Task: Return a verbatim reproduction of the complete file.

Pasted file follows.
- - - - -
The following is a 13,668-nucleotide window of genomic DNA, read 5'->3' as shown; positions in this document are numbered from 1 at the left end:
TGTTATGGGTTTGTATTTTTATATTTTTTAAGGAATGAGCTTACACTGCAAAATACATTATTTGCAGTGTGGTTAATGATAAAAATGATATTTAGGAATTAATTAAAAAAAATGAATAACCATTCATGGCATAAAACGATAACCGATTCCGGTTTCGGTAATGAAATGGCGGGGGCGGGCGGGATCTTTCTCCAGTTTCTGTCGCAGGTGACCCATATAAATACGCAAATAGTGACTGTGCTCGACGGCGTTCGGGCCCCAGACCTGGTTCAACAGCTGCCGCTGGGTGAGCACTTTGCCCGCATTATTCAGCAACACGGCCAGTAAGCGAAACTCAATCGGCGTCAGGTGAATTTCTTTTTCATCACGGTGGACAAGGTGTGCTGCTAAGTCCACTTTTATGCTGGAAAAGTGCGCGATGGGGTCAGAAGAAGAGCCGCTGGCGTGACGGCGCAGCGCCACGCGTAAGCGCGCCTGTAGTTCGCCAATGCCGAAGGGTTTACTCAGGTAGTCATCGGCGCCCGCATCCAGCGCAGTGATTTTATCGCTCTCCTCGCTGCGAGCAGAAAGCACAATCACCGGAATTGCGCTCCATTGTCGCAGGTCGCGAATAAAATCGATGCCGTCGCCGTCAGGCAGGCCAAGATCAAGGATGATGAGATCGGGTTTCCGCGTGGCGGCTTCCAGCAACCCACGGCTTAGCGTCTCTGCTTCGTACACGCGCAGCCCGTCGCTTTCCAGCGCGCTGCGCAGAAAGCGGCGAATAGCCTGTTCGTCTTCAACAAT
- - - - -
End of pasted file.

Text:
The following is a 13,668-nucleotide window of genomic DNA, read 5'->3' as shown; positions in this document are numbered from 1 at the left end:
TGTTATGGGTTTGTATTTTTATATTTTTTAAGGAATGAGCTTACACTGCAAAATACATTATTTGCAGTGTGGTTAATGATAAAAATGATATTTAGGAATTAATTAAAAAAAATGAATAACCATTCATGGCATAAAACGATAACCGATTCCGGTTTCGGTAATGAAATGGCGGGGGCGGGCGGGATCTTTCTCCAGTTTCTGTCGCAGGTGACCCATATAAATACGCAAATAGTGACTGTGCTCGACGGCGTTCGGGCCCCAGACCTGGTTCAACAGCTGCCGCTGGGTGAGCACTTTGCCCGCATTATTCAGCAACACGGCCAGTAAGCGAAACTCAATCGGCGTCAGGTGAATTTCTTTTTCATCACGGTGGACAAGGTGTGCTGCTAAGTCCACTTTTATGCTGGAAAAGTGCGCGATGGGGTCAGAAGAAGAGCCGCTGGCGTGACGGCGCAGCGCCACGCGTAAGCGCGCCTGTAGTTCGCCAATGCCGAAGGGTTTACTCAGGTAGTCATCGGCGCCCGCATCCAGCGCAGTGATTTTATCGCTCTCCTCGCTGCGAGCAGAAAGCACAATCACCGGAATTGCGCTCCATTGTCGCAGGTCGCGAATAAAATCGATGCCGTCGCCGTCAGGCAGGCCAAGATCAAGGATGATGAGATCGGGTTTCCGCGTGGCGGCTTCCAGCAACCCACGGCTTAGCGTCTCTGCTTCGTACACGCGCAGCCCGTCGCTTTCCAGCGCGCTGCGCAGAAAGCGGCGAATAGCCTGTTCGTCTTCAACAAT